25     that I misspoke actually.  War Presidency, I don't even know of its

Page 44006

 1     existence and I was not a member of a War Presidency.

 2             JUDGE KWON:  Shall we upload that document?

 3             MR. FILE:  Thank you, Your Honour.

 4        Q.   Now, if you look at the top of this document, we're referring to

 5     1D25042, this is a document from the Banja Luka municipality

 6     Executive Committee.  It's dated at the top 5 September 1991, although in

 7     your statement at paragraph 33 you said that the date written in the

 8     document was wrong.  And if you go to where it says "decision," it

 9     indicates this is a decision on establishing the War Presidency of the

10     Banja Luka Municipal Assembly.  And you were -- you'll see at number 2 --

11     part II, number 10, towards the bottom of the page, you'll see your name,

12     Novak Kondic, director of the AR /Autonomous Region/ of Krajina SDK

13     /Public Auditing Service/, do you see that?

14        A.   Yes, I do.  Actually, the wording is wrong.  Wrong terms were

15     used.  This decision says that was a War Presidency.  Under 8 I said a

16     Crisis Staff.  That was the same group of people who were appointed, but

17     I don't know what the name of the body was previously but it's one and

18     the same thing.

19             MR. FILE:  Would you like to take a break at this point,

20     Your Honour?

21             JUDGE KWON:  Before that, where do we see Crisis Staff under 8?

22     Could you repeat, Mr. Kondic, what you said.

23             THE WITNESS: [Interpretation] I said that those two things were

24     the same.  I said in my paragraph 8 that that was a Crisis Staff, that

25     was the terminology that was used; however, it is about its name being a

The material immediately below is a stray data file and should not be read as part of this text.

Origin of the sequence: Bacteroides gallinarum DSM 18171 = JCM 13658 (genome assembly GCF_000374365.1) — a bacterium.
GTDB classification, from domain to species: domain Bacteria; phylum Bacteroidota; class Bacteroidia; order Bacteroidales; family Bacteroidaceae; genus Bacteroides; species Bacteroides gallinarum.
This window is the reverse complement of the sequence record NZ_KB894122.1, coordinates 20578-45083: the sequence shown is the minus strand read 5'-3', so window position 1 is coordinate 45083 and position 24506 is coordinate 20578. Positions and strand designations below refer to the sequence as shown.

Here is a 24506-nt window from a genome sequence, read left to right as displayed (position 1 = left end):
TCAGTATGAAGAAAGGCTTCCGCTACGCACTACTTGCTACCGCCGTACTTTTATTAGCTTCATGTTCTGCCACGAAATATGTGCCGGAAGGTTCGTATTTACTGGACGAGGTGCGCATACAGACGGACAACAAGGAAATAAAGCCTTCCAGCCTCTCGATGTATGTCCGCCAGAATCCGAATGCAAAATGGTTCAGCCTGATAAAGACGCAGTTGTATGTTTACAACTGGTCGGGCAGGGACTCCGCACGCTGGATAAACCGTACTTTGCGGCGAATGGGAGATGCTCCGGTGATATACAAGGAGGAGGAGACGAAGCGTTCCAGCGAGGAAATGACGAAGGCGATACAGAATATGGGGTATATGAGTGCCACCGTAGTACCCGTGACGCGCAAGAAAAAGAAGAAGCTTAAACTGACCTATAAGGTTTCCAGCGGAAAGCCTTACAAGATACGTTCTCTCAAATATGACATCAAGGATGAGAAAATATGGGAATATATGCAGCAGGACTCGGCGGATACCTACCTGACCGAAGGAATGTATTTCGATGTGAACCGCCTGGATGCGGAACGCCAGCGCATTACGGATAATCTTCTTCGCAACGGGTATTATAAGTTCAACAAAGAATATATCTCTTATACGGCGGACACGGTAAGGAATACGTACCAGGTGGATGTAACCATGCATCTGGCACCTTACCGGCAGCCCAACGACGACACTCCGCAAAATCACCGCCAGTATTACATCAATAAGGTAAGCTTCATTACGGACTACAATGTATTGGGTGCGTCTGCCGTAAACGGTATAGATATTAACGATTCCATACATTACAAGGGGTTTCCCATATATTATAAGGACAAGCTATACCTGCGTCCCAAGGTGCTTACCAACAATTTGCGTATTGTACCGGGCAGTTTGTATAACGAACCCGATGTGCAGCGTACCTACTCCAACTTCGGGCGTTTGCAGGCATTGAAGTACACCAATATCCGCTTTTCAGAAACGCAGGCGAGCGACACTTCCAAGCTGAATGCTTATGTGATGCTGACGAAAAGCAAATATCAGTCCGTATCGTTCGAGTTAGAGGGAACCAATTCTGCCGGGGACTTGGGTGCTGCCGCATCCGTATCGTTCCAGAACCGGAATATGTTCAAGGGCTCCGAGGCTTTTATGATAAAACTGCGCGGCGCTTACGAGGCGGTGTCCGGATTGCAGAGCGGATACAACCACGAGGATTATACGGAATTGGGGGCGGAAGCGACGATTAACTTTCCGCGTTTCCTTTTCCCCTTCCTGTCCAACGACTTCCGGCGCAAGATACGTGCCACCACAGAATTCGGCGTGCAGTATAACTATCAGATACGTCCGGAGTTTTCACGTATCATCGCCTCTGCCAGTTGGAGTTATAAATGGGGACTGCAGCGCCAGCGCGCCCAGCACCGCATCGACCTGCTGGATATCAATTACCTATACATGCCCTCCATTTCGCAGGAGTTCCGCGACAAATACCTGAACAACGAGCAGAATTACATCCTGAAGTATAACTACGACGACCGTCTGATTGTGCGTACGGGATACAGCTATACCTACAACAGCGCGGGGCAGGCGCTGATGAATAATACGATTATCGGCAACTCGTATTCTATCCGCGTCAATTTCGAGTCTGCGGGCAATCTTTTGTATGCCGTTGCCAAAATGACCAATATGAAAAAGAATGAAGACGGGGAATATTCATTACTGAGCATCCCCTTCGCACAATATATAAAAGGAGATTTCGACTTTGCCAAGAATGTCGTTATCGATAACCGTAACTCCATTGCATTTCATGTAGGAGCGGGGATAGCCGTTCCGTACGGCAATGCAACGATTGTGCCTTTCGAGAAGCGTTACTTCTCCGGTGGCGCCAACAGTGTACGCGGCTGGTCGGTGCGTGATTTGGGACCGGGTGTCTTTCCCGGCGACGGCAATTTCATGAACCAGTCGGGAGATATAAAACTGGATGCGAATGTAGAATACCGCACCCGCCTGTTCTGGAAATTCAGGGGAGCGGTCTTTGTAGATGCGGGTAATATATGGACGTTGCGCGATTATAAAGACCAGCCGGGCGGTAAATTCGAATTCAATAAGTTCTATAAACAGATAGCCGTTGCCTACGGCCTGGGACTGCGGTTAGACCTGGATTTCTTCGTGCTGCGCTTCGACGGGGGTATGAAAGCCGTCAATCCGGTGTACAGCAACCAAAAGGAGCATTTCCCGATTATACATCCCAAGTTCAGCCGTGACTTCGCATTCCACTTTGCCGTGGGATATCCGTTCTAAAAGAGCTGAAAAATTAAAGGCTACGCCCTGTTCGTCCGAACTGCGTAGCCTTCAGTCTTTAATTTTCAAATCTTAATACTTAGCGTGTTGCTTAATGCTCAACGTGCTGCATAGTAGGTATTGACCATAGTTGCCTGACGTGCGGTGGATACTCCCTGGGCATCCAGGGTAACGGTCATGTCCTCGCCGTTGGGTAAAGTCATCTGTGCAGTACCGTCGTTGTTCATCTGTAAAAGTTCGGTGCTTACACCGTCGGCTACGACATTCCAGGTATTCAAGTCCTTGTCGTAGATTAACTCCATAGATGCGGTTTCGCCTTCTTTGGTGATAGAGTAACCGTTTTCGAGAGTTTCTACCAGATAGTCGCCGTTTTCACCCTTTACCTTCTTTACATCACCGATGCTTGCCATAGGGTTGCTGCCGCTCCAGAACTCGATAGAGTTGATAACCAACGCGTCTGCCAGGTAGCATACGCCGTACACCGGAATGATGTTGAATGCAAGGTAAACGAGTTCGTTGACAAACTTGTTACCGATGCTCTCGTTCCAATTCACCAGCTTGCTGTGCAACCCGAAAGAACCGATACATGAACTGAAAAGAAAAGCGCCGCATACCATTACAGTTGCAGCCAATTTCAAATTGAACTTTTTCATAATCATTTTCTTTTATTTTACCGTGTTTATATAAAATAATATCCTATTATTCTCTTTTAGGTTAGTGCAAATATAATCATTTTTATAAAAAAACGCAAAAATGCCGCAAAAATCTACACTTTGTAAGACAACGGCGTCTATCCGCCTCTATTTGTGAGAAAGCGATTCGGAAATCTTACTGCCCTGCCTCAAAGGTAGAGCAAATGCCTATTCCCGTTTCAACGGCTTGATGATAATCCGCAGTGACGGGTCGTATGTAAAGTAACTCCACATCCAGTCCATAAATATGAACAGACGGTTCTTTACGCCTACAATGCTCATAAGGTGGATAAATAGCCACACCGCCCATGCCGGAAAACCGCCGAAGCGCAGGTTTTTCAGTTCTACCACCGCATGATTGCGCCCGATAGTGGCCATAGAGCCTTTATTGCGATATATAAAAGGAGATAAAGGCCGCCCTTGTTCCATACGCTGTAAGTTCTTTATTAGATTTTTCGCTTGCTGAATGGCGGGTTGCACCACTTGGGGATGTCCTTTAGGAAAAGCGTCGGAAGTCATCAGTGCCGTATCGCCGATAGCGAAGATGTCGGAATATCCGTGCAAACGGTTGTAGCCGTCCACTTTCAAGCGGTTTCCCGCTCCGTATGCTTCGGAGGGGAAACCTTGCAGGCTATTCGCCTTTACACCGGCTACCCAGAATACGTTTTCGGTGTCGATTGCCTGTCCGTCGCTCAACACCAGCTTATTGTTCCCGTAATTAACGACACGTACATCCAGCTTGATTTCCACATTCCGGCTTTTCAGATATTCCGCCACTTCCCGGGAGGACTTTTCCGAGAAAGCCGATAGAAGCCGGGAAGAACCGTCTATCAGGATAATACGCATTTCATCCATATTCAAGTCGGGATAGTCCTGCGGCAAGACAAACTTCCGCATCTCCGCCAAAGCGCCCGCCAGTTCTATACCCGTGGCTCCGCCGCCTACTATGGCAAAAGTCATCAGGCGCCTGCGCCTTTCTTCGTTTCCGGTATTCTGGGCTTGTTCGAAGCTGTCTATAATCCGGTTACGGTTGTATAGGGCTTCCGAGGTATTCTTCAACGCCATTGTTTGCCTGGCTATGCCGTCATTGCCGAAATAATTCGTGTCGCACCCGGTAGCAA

Page 44007

 1     War Presidency.

 2             JUDGE KWON:  But you -- in paragraph 33 you mention

 3     "War Presidency," didn't you?

 4             THE WITNESS: [Interpretation] I suppose that this document was

 5     shown to me when I was providing my statement, which is why I used the

 6     same term as in the document because it is all about this document, isn't

 7     it?

 8             JUDGE KWON:  And you stated that War Presidency was taken over by

 9     the Crisis Staff.  Do you remember having said that?

10             THE WITNESS: [Interpretation] Well, I did say -- let me explain.

11     It is one and the same thing.  I didn't see previously that according to

12     this decision the name of that body was War Presidency.  I said that a

13     body was indeed set up, and when the Crisis Staff of the AR Krajina staff

14     did -- operating, I believe that those issues that pertained to the

15     purview of the War Presidency were transferred on to different body or

16     different bodies.  We never met.  There was that -- just that one meeting

17     to which we were called in order to be invited to help the functioning of

18     normal life in town, including water, electricity, tax collection, and

19     everything else that concerned normal conditions of life.

20             JUDGE KWON:  Yes, we'll have a break for 30 minutes and resume at

21     five past 11.00.

22                           --- Recess taken at 10.33 a.m.

23                           --- On resuming at 11.06 a.m.

24             JUDGE KWON:  Please continue, Mr. File.

25             MR. FILE:  Thank you, Mr. President.

Page 44008

 1        Q.   Mr. Kondic, before the break we were discussing this document,

 2     1D25042, the document that appointed you as a member of the Banja Luka

 3     War Presidency.  At page 20 of today's transcript you said that the

 4     wording is wrong in that document.  I want to just clarify, is it your

 5     testimony that there was not a municipal Crisis Staff in Banja Luka that

 6     existed before the Banja Luka War Presidency was established in

 7     May of 1992?

 8        A.   I only remember that one body was indeed appointed and set up.  I

 9     don't know whether it was called War Presidency or Crisis Staff.  If we

10     look at this decision, those are mostly members of the Executive Council,

11     and I was its member.  This was a municipal body which was set up.  I

12     attended just one meeting of that body and no other meetings after that.

13     I don't know if it continued operating at all.

14        Q.   My question was whether any entity of this sort existed before

15     this date of 6 May 1992 [sic].  Was there any Crisis Staff or any

16     War Presidency before then?

17        A.   Honestly, I don't know.  I can't remember.  I don't know.

18             MR. FILE:  Can we look at 65 ter number 04 --

19             JUDGE KWON:  Just a second.

20             But is it your evidence that the date is wrong on the page we are